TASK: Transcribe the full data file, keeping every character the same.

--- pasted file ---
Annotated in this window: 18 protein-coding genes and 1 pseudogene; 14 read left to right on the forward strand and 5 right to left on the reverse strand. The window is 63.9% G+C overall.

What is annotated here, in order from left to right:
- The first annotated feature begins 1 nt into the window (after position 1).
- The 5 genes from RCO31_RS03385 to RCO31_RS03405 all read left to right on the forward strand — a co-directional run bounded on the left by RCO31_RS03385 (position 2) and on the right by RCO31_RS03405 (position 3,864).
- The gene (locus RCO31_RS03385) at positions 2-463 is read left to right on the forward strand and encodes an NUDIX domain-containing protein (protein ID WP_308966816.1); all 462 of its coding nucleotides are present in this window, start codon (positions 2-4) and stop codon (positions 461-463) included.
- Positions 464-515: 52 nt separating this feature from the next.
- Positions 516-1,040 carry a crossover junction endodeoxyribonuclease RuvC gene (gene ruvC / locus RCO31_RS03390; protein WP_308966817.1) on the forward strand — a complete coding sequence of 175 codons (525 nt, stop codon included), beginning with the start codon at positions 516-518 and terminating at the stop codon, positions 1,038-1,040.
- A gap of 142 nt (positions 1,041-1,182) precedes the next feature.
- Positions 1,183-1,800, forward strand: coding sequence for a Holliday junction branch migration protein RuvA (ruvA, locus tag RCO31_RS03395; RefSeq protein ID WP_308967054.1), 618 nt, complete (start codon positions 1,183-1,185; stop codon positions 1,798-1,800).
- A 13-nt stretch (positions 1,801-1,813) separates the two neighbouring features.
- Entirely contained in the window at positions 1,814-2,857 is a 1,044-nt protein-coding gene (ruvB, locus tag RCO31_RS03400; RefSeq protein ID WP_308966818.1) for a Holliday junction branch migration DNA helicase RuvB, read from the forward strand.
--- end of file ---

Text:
Annotated in this window: 18 protein-coding genes and 1 pseudogene; 14 read left to right on the forward strand and 5 right to left on the reverse strand. The window is 63.9% G+C overall.

What is annotated here, in order from left to right:
- The first annotated feature begins 1 nt into the window (after position 1).
- The 5 genes from RCO31_RS03385 to RCO31_RS03405 all read left to right on the forward strand — a co-directional run bounded on the left by RCO31_RS03385 (position 2) and on the right by RCO31_RS03405 (position 3,864).
- The gene (locus RCO31_RS03385) at positions 2-463 is read left to right on the forward strand and encodes an NUDIX domain-containing protein (protein ID WP_308966816.1); all 462 of its coding nucleotides are present in this window, start codon (positions 2-4) and stop codon (positions 461-463) included.
- Positions 464-515: 52 nt separating this feature from the next.
- Positions 516-1,040 carry a crossover junction endodeoxyribonuclease RuvC gene (gene ruvC / locus RCO31_RS03390; protein WP_308966817.1) on the forward strand — a complete coding sequence of 175 codons (525 nt, stop codon included), beginning with the start codon at positions 516-518 and terminating at the stop codon, positions 1,038-1,040.
- A gap of 142 nt (positions 1,041-1,182) precedes the next feature.
- Positions 1,183-1,800, forward strand: coding sequence for a Holliday junction branch migration protein RuvA (ruvA, locus tag RCO31_RS03395; RefSeq protein ID WP_308967054.1), 618 nt, complete (start codon positions 1,183-1,185; stop codon positions 1,798-1,800).
- A 13-nt stretch (positions 1,801-1,813) separates the two neighbouring features.
- Entirely contained in the window at positions 1,814-2,857 is a 1,044-nt protein-coding gene (ruvB, locus tag RCO31_RS03400; RefSeq protein ID WP_308966818.1) for a Holliday junction branch migration DNA helicase RuvB, read from the forward strand.